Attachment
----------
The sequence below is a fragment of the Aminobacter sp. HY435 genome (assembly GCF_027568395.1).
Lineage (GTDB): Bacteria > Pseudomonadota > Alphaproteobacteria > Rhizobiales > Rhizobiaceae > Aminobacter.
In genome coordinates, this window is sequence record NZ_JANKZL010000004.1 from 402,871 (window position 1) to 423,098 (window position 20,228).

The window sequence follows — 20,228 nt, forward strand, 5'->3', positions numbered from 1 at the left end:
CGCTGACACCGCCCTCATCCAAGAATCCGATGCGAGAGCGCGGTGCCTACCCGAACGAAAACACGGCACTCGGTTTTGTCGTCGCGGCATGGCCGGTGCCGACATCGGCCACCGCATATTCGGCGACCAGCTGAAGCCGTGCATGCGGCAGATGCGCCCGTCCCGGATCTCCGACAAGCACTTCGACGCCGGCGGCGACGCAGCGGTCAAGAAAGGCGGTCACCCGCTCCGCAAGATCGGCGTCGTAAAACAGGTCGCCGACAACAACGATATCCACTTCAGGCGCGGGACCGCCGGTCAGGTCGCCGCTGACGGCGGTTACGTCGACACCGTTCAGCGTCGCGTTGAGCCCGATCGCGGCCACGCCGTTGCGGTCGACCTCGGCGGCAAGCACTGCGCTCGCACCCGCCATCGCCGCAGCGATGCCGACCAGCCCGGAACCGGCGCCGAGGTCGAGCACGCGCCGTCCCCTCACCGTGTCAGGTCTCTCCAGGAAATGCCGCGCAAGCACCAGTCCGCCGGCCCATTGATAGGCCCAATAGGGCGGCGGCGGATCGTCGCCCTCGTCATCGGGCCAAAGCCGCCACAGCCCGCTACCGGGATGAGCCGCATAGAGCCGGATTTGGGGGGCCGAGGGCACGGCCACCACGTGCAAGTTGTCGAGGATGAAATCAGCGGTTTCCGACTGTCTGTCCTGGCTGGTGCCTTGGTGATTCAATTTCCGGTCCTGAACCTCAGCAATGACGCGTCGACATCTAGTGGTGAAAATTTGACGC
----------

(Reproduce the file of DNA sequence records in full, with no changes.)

The sequence below is a fragment of the Aminobacter sp. HY435 genome (assembly GCF_027568395.1).
Lineage (GTDB): Bacteria > Pseudomonadota > Alphaproteobacteria > Rhizobiales > Rhizobiaceae > Aminobacter.
In genome coordinates, this window is sequence record NZ_JANKZL010000004.1 from 402,871 (window position 1) to 423,098 (window position 20,228).

The window sequence follows — 20,228 nt, forward strand, 5'->3', positions numbered from 1 at the left end:
CGCTGACACCGCCCTCATCCAAGAATCCGATGCGAGAGCGCGGTGCCTACCCGAACGAAAACACGGCACTCGGTTTTGTCGTCGCGGCATGGCCGGTGCCGACATCGGCCACCGCATATTCGGCGACCAGCTGAAGCCGTGCATGCGGCAGATGCGCCCGTCCCGGATCTCCGACAAGCACTTCGACGCCGGCGGCGACGCAGCGGTCAAGAAAGGCGGTCACCCGCTCCGCAAGATCGGCGTCGTAAAACAGGTCGCCGACAACAACGATATCCACTTCAGGCGCGGGACCGCCGGTCAGGTCGCCGCTGACGGCGGTTACGTCGACACCGTTCAGCGTCGCGTTGAGCCCGATCGCGGCCACGCCGTTGCGGTCGACCTCGGCGGCAAGCACTGCGCTCGCACCCGCCATCGCCGCAGCGATGCCGACCAGCCCGGAACCGGCGCCGAGGTCGAGCACGCGCCGTCCCCTCACCGTGTCAGGTCTCTCCAGGAAATGCCGCGCAAGCACCAGTCCGCCGGCCCATTGATAGGCCCAATAGGGCGGCGGCGGATCGTCGCCCTCGTCATCGGGCCAAAGCCGCCACAGCCCGCTACCGGGATGAGCCGCATAGAGCCGGATTTGGGGGGCCGAGGGCACGGCCACCACGTGCAAGTTGTCGAGGATGAAATCAGCGGTTTCCGACTGTCTGTCCTGGCTGGTGCCTTGGTGATTCAATTTCCGGTCCTGAACCTCAGCAATGACGCGTCGACATCTAGTGGTGAAAATTTGACGC